18. Travis, The Invisible Band
I didn’t have a working familiarity with a lot of the artists on this list when 2001 began, even those that could reasonably claim to already be well-established in the realm of college. I certainly knew Travis, though, largely because I had completely bought into their brand of lush, emotive pop at the time. It was an understandable (and, I’d hazard, commonplace) position to hold at the time, collecting music crafted in the rhythmic aftershocks of The Verve’s Urban Hymns, the 1997 album that housed perhaps the most rapturously wonderful single of the decade. The Verve were hardly the first practitioners of such a sound (and I’ve got a well-worn copy of the Triffids’ Calenture from about a decade earlier to prove it), but they were the exemplars of the style at the moment. Travis weren’t juts following in their footsteps, they were pressing their feet deeply into the soil as if planting a territorial flag. I owned their fine 1999 sophomore effort, The Man Who, and was plenty pleased when the follow-up arrived at the radio station at about the same point as I. It was another fine album, even if it had a bit of a rehash quality to it, but my main association with it is as the release the reminded me that, along with all the pleasures inherent in involvement with college radio, there was always the significant risk that DJs gifted with playlist freedom could easily overplay certain songs to the point of souring a whole album if you’re the person who is listening to the radio station all day, every day. Sorry, fellas.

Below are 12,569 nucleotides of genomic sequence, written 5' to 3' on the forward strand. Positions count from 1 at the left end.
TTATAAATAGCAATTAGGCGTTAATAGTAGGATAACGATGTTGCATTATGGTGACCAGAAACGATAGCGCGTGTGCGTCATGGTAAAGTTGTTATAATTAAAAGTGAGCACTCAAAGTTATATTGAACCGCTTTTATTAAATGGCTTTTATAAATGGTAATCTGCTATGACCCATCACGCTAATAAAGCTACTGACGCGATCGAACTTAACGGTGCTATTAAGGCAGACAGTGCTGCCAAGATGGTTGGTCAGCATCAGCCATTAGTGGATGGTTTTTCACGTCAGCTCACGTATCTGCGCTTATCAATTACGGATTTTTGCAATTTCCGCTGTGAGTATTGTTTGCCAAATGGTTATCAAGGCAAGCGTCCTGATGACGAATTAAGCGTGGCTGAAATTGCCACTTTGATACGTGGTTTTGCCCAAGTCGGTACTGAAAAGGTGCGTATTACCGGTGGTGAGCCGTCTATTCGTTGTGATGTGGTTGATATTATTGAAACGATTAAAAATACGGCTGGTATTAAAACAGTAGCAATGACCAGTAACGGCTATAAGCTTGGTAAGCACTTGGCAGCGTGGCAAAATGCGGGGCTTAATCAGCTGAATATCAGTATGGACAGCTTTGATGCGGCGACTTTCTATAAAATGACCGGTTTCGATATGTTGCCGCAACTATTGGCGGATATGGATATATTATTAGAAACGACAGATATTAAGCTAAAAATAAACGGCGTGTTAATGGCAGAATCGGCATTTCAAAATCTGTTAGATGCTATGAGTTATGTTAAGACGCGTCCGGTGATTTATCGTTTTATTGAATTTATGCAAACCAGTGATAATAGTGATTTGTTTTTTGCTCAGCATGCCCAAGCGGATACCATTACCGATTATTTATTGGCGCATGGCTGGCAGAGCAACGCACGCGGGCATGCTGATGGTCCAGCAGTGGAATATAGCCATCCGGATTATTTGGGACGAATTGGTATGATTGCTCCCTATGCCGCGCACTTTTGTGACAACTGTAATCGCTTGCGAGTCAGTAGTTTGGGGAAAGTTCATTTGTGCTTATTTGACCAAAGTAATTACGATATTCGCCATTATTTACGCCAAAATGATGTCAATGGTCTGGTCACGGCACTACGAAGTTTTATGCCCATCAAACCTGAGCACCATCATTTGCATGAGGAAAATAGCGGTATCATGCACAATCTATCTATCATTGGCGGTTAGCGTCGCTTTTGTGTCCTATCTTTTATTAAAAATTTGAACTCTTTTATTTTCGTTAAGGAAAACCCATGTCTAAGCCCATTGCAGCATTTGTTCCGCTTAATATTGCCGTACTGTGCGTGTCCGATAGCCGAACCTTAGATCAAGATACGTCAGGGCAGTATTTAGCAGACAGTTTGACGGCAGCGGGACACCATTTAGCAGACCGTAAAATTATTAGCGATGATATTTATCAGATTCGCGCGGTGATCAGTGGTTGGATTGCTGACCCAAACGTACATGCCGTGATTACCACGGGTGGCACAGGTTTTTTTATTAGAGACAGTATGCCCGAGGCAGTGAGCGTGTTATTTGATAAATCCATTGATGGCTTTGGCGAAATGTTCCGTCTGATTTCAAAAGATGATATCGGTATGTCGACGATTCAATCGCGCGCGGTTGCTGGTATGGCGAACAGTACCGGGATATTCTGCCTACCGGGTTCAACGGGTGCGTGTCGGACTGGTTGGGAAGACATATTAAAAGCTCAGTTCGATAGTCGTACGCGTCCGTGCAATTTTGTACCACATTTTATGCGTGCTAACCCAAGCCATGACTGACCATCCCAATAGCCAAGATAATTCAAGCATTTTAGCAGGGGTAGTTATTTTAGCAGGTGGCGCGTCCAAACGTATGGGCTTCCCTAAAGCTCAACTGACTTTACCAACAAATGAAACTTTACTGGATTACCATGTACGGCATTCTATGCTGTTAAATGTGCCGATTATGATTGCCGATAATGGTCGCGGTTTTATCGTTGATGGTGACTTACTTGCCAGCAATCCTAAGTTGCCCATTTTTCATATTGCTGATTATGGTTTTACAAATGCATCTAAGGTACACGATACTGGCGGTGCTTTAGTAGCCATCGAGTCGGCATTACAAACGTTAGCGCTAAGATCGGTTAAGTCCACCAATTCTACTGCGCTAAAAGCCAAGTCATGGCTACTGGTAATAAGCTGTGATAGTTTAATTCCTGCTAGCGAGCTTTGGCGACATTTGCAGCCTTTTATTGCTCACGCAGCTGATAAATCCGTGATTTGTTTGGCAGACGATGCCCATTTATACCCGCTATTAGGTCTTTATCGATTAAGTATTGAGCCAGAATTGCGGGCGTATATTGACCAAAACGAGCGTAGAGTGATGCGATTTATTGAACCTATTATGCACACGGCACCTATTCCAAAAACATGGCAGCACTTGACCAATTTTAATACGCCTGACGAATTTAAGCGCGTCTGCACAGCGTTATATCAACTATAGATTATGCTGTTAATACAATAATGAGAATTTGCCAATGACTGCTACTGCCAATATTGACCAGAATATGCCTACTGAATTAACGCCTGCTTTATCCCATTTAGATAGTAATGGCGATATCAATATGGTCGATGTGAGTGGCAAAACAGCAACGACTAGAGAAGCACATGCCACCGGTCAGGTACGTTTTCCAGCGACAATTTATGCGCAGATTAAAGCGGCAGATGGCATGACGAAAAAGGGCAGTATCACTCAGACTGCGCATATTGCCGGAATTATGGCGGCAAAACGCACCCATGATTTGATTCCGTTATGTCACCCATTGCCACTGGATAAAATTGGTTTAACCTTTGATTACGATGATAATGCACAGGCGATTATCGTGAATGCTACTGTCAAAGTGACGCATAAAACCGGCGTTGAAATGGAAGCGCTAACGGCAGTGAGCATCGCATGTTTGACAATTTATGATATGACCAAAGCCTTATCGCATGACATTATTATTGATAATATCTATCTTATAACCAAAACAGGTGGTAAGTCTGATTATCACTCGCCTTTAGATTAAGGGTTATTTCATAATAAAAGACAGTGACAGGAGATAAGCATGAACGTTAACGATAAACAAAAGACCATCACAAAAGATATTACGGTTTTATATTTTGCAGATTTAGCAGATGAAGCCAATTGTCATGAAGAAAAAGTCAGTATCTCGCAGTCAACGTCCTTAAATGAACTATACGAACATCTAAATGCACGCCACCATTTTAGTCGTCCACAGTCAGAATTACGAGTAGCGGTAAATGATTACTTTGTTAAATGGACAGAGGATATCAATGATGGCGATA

17. Tricky, Blowback
There were plenty of things that seemed different between my two separate tenures in college radio. One of the most admirable was the wider acceptance of rap and hip hop on the general charts. In the late eighties and early nineties, there were a few acts and albums that crossed over (chief among them the Beastie Boys, who were such a hybrid that they barely counted), but the continuing erosion of barriers between sounds in the intervening years changed that. I might instinctively categorize Tricky as hip hop, even though the songs on the 2001 album Blowback have more in common with Tom Waits’s Bone Machine than anything Public Enemy ever did. Of course, that’s in part because I was mentally filing it in the wrong section, and Tricky is better described as a trip hop artist. Goes to show how unschooled my ears can be. Blowback was Tricky’s sixth studio album and was, by his own assertion, one deliberately intended to generate the sort of radio airplay that had largely eluded him to this point. It worked for college radio, but it’s hard to conceive of the commercial stations ever warming to material this dark.
50 and 49: Creeper Lagoon and Ryan Adams
48 and 47: The (International) Noise Conspiracy and Black Rebel Motorcycle Club
46 and 45: Spoon and Black Box Recorder
44 and 43: Rival Schools and Aphex Twin
42 and 41: Ben Folds and Superchunk
40 and 39: The Faint and Modest Mouse
38 and 37: The Shins and R.E.M.
36 and 35: Old 97’s and Red House Painters
34 and 33: Mogwai and Nick Cave and the Bad Seeds
32 and 31: Death by Chocolate and PJ Harvey
30 and 29: Rocket From the Crypt and The Donnas
28 and 27: U2 and Cake
26 and 25: The Living End and Spiritualized
24 and 23: Ladytron and New Order
22 and 21: Air and Mercury Rev
20 and 19: Daft Punk and Idlewild